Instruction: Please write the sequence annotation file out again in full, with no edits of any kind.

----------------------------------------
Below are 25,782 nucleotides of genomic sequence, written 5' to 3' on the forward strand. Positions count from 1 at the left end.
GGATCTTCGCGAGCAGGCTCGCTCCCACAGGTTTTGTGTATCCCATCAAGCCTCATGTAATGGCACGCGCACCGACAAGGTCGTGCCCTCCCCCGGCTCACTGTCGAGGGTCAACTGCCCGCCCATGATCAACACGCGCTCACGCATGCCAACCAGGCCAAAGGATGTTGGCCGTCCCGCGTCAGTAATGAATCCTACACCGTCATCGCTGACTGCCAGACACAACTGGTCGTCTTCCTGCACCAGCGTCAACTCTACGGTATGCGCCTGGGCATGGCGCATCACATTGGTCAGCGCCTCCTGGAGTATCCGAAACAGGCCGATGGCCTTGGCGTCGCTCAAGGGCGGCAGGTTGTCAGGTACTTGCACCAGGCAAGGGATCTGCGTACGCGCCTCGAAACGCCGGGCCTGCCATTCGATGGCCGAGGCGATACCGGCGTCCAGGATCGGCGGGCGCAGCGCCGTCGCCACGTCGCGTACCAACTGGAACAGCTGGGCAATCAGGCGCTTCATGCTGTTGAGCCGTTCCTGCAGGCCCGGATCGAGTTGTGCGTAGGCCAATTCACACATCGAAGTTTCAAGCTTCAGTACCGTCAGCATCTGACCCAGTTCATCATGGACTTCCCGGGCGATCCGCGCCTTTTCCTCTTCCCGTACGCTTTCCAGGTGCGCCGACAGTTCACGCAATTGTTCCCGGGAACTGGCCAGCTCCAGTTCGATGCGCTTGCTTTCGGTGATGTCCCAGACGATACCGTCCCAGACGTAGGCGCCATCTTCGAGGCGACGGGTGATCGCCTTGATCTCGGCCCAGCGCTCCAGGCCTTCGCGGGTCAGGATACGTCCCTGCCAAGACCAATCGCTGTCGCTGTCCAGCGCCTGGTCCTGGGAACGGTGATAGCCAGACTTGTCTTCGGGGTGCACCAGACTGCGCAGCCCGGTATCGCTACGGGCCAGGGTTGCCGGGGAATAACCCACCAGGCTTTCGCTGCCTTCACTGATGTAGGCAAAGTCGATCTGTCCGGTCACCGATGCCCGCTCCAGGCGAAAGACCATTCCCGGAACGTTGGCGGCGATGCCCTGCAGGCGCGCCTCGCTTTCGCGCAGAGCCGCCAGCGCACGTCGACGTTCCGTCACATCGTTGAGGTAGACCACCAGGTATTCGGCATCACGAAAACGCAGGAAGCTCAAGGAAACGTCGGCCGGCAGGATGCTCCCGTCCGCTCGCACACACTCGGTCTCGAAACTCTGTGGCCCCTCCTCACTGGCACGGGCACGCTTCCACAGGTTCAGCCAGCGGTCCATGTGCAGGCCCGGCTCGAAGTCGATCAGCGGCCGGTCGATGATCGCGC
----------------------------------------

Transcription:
Below are 25,782 nucleotides of genomic sequence, written 5' to 3' on the forward strand. Positions count from 1 at the left end.
GGATCTTCGCGAGCAGGCTCGCTCCCACAGGTTTTGTGTATCCCATCAAGCCTCATGTAATGGCACGCGCACCGACAAGGTCGTGCCCTCCCCCGGCTCACTGTCGAGGGTCAACTGCCCGCCCATGATCAACACGCGCTCACGCATGCCAACCAGGCCAAAGGATGTTGGCCGTCCCGCGTCAGTAATGAATCCTACACCGTCATCGCTGACTGCCAGACACAACTGGTCGTCTTCCTGCACCAGCGTCAACTCTACGGTATGCGCCTGGGCATGGCGCATCACATTGGTCAGCGCCTCCTGGAGTATCCGAAACAGGCCGATGGCCTTGGCGTCGCTCAAGGGCGGCAGGTTGTCAGGTACTTGCACCAGGCAAGGGATCTGCGTACGCGCCTCGAAACGCCGGGCCTGCCATTCGATGGCCGAGGCGATACCGGCGTCCAGGATCGGCGGGCGCAGCGCCGTCGCCACGTCGCGTACCAACTGGAACAGCTGGGCAATCAGGCGCTTCATGCTGTTGAGCCGTTCCTGCAGGCCCGGATCGAGTTGTGCGTAGGCCAATTCACACATCGAAGTTTCAAGCTTCAGTACCGTCAGCATCTGACCCAGTTCATCATGGACTTCCCGGGCGATCCGCGCCTTTTCCTCTTCCCGTACGCTTTCCAGGTGCGCCGACAGTTCACGCAATTGTTCCCGGGAACTGGCCAGCTCCAGTTCGATGCGCTTGCTTTCGGTGATGTCCCAGACGATACCGTCCCAGACGTAGGCGCCATCTTCGAGGCGACGGGTGATCGCCTTGATCTCGGCCCAGCGCTCCAGGCCTTCGCGGGTCAGGATACGTCCCTGCCAAGACCAATCGCTGTCGCTGTCCAGCGCCTGGTCCTGGGAACGGTGATAGCCAGACTTGTCTTCGGGGTGCACCAGACTGCGCAGCCCGGTATCGCTACGGGCCAGGGTTGCCGGGGAATAACCCACCAGGCTTTCGCTGCCTTCACTGATGTAGGCAAAGTCGATCTGTCCGGTCACCGATGCCCGCTCCAGGCGAAAGACCATTCCCGGAACGTTGGCGGCGATGCCCTGCAGGCGCGCCTCGCTTTCGCGCAGAGCCGCCAGCGCACGTCGACGTTCCGTCACATCGTTGAGGTAGACCACCAGGTATTCGGCATCACGAAAACGCAGGAAGCTCAAGGAAACGTCGGCCGGCAGGATGCTCCCGTCCGCTCGCACACACTCGGTCTCGAAACTCTGTGGCCCCTCCTCACTGGCACGGGCACGCTTCCACAGGTTCAGCCAGCGGTCCATGTGCAGGCCCGGCTCGAAGTCGATCAGCGGCCGGTCGATGATCGCGC